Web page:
As a small child, I was raised by my grandmother (God bless her soul). There wasn’t much she or my family censored me from. I mean they tried here and there, but I’m convinced the universe had different plans. One particular night, while she was asleep, I woke up. After using the washroom and failing to get comfortable, I decided to watch TV. Securing the remote controller from under her body was difficult enough, then I flipped through the channels and saw this!
It scared the piss out of me, literally, which resulted in a thorough spanking. As I was old enough to know better but still small enough to repeat the offense. You would think I learned my lesson, silly boy. I had to find out what it was, so I told everyone. One of my uncles knew what I saw and said, “A monster just like it lives under our house.” Looking back, I prayed that it would eat his punk ass.
Enter, Family Movie Nights, an occasion where my rambunctious clan gathered around the large Sony TV. It was stacked atop our long dead Zenith floor model tube. Here is where I became acquainted with the likes of Chucky and the towering menace to the hood known as Candyman. I was no stranger to monsters as I watched Mighty Morphing Power Rangers religiously after school, but these guys were on a whole nutha’ level.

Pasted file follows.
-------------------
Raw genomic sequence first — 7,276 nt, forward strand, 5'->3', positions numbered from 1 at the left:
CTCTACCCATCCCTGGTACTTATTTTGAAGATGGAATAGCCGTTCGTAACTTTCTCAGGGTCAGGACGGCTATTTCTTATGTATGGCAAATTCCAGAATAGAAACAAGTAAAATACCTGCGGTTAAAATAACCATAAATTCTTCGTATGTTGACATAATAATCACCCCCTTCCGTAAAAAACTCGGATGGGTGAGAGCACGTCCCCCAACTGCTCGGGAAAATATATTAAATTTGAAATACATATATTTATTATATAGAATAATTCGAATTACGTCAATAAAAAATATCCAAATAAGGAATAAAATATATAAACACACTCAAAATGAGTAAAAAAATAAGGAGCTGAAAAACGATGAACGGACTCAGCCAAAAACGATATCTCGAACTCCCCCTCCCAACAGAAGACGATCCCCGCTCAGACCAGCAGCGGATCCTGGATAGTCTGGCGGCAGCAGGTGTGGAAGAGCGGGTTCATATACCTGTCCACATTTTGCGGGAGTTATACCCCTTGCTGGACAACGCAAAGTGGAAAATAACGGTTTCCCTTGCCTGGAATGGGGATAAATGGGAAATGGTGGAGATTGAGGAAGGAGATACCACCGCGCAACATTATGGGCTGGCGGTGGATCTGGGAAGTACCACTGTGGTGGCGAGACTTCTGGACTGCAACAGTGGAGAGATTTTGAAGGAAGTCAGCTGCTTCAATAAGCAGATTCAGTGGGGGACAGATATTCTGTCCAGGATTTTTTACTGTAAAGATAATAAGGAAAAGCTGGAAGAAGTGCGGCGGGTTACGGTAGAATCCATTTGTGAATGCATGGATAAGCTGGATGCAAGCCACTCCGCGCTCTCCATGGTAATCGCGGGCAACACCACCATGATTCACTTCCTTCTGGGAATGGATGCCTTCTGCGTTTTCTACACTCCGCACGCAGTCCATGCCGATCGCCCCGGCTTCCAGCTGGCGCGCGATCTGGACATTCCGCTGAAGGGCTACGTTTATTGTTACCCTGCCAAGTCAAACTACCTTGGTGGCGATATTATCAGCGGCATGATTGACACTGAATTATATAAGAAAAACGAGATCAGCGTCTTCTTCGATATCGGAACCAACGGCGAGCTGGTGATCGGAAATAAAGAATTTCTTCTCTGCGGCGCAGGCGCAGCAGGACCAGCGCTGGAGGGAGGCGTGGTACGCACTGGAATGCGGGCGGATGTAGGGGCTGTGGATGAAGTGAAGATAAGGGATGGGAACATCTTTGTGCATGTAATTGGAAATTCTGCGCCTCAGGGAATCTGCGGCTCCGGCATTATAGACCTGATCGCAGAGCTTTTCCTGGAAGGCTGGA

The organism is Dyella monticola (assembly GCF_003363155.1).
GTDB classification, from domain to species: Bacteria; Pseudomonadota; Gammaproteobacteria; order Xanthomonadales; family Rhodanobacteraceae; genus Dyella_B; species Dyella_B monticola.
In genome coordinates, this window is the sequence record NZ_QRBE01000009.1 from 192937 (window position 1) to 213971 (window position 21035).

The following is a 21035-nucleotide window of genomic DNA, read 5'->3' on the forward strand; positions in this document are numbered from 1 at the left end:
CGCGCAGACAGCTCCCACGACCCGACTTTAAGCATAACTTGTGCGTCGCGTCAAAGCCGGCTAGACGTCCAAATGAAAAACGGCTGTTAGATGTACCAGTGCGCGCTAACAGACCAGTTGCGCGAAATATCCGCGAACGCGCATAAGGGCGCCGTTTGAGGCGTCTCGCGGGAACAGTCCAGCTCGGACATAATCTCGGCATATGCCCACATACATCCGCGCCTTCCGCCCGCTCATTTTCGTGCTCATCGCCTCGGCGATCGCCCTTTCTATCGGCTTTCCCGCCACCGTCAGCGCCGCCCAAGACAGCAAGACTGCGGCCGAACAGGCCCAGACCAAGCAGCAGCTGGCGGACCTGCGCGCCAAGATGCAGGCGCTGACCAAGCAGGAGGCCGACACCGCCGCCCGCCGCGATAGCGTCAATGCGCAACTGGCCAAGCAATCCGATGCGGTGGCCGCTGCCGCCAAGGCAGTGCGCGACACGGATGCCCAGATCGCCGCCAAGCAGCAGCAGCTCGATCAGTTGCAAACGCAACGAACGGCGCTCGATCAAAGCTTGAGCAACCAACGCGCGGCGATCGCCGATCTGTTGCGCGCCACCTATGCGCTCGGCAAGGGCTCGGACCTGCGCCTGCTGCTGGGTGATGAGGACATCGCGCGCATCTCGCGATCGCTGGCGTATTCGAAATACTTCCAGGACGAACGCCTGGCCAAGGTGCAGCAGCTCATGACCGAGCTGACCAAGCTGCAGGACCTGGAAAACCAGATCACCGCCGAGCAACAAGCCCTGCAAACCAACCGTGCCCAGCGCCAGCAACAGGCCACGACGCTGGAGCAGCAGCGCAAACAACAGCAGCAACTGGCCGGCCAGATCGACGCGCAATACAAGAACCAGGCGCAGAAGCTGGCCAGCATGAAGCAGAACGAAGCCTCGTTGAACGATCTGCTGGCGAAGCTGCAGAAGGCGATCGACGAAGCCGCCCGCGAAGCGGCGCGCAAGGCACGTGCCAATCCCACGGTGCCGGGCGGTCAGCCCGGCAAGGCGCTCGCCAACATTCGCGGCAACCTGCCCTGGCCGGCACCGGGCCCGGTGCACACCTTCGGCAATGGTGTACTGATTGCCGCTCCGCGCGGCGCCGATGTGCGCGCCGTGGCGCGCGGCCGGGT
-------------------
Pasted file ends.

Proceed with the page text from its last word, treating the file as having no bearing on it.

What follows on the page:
Soon, I was desensitized by the creature features. Sure, I slept with the covers pulled over my head. Yet I was able to see shows like Tales From The Crypt or The Outer Limits and be entertained. I learned about concepts beyond my years, why you shouldn’t tempt fate, and how you’re stronger with a unit. Needless to say, I developed a morbid sense of humor.
The tales my uncle told no longer affected me. I would scoff and say, “There’s no such thing. Monsters aren’t real.” This was before I became familiar with the channel, National Geographic. Anyways, I started creating my own monsters and kill scenes. I would discuss these ideas with my classmates accompanied with drawings. This got me a trip to a child psychologist, but that’s a story for another time.
I didn’t have the most pleasant upbringing and I’ll spare you the details. All I can say is like most film, the horror genre, was a form of escapism for me. It taught me that, if these people can survive Pumpkinhead ugly ass, you can fight the bullies at school. Also, that people in these movies got it way worse than me. I guess you can say it helped me overcome many of my childhood fears and navigate those to come.